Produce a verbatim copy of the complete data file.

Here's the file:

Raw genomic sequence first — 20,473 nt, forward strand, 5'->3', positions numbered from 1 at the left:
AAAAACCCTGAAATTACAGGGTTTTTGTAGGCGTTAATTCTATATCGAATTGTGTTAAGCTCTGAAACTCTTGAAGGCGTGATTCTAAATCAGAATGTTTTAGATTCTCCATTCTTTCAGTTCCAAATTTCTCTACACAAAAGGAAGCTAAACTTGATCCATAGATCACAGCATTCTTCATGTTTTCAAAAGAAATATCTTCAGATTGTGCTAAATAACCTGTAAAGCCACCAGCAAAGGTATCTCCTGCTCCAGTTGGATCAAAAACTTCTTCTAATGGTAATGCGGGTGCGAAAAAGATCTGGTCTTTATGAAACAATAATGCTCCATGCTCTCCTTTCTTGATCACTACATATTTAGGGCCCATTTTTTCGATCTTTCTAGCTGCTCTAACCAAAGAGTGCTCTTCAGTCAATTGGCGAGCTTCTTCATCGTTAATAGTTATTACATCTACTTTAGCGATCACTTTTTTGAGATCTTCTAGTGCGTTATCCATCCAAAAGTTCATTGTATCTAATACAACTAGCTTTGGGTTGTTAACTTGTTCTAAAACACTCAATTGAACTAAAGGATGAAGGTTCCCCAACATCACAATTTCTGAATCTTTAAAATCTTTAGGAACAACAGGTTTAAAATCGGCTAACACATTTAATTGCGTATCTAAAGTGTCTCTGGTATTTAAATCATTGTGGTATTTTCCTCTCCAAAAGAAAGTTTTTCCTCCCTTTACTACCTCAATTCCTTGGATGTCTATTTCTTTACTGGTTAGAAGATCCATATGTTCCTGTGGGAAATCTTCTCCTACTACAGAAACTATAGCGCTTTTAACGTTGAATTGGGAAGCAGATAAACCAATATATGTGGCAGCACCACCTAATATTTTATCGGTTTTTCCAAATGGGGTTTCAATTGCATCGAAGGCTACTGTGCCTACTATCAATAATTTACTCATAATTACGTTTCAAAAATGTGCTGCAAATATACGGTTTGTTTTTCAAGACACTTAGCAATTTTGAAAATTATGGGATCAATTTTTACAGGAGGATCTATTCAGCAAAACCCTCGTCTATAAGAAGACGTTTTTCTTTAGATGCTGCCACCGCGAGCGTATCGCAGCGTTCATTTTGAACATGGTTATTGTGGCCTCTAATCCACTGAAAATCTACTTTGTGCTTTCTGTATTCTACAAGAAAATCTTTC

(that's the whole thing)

Raw genomic sequence first — 20,473 nt, forward strand, 5'->3', positions numbered from 1 at the left:
AAAAACCCTGAAATTACAGGGTTTTTGTAGGCGTTAATTCTATATCGAATTGTGTTAAGCTCTGAAACTCTTGAAGGCGTGATTCTAAATCAGAATGTTTTAGATTCTCCATTCTTTCAGTTCCAAATTTCTCTACACAAAAGGAAGCTAAACTTGATCCATAGATCACAGCATTCTTCATGTTTTCAAAAGAAATATCTTCAGATTGTGCTAAATAACCTGTAAAGCCACCAGCAAAGGTATCTCCTGCTCCAGTTGGATCAAAAACTTCTTCTAATGGTAATGCGGGTGCGAAAAAGATCTGGTCTTTATGAAACAATAATGCTCCATGCTCTCCTTTCTTGATCACTACATATTTAGGGCCCATTTTTTCGATCTTTCTAGCTGCTCTAACCAAAGAGTGCTCTTCAGTCAATTGGCGAGCTTCTTCATCGTTAATAGTTATTACATCTACTTTAGCGATCACTTTTTTGAGATCTTCTAGTGCGTTATCCATCCAAAAGTTCATTGTATCTAATACAACTAGCTTTGGGTTGTTAACTTGTTCTAAAACACTCAATTGAACTAAAGGATGAAGGTTCCCCAACATCACAATTTCTGAATCTTTAAAATCTTTAGGAACAACAGGTTTAAAATCGGCTAACACATTTAATTGCGTATCTAAAGTGTCTCTGGTATTTAAATCATTGTGGTATTTTCCTCTCCAAAAGAAAGTTTTTCCTCCCTTTACTACCTCAATTCCTTGGATGTCTATTTCTTTACTGGTTAGAAGATCCATATGTTCCTGTGGGAAATCTTCTCCTACTACAGAAACTATAGCGCTTTTAACGTTGAATTGGGAAGCAGATAAACCAATATATGTGGCAGCACCACCTAATATTTTATCGGTTTTTCCAAATGGGGTTTCAATTGCATCGAAGGCTACTGTGCCTACTATCAATAATTTACTCATAATTACGTTTCAAAAATGTGCTGCAAATATACGGTTTGTTTTTCAAGACACTTAGCAATTTTGAAAATTATGGGATCAATTTTTACAGGAGGATCTATTCAGCAAAACCCTCGTCTATAAGAAGACGTTTTTCTTTAGATGCTGCCACCGCGAGCGTATCGCAGCGTTCATTTTGAACATGGTTATTGTGGCCTCTAATCCACTGAAAATCTACTTTGTGCTTTCTGTATTCTACAAGAAAATCTTTC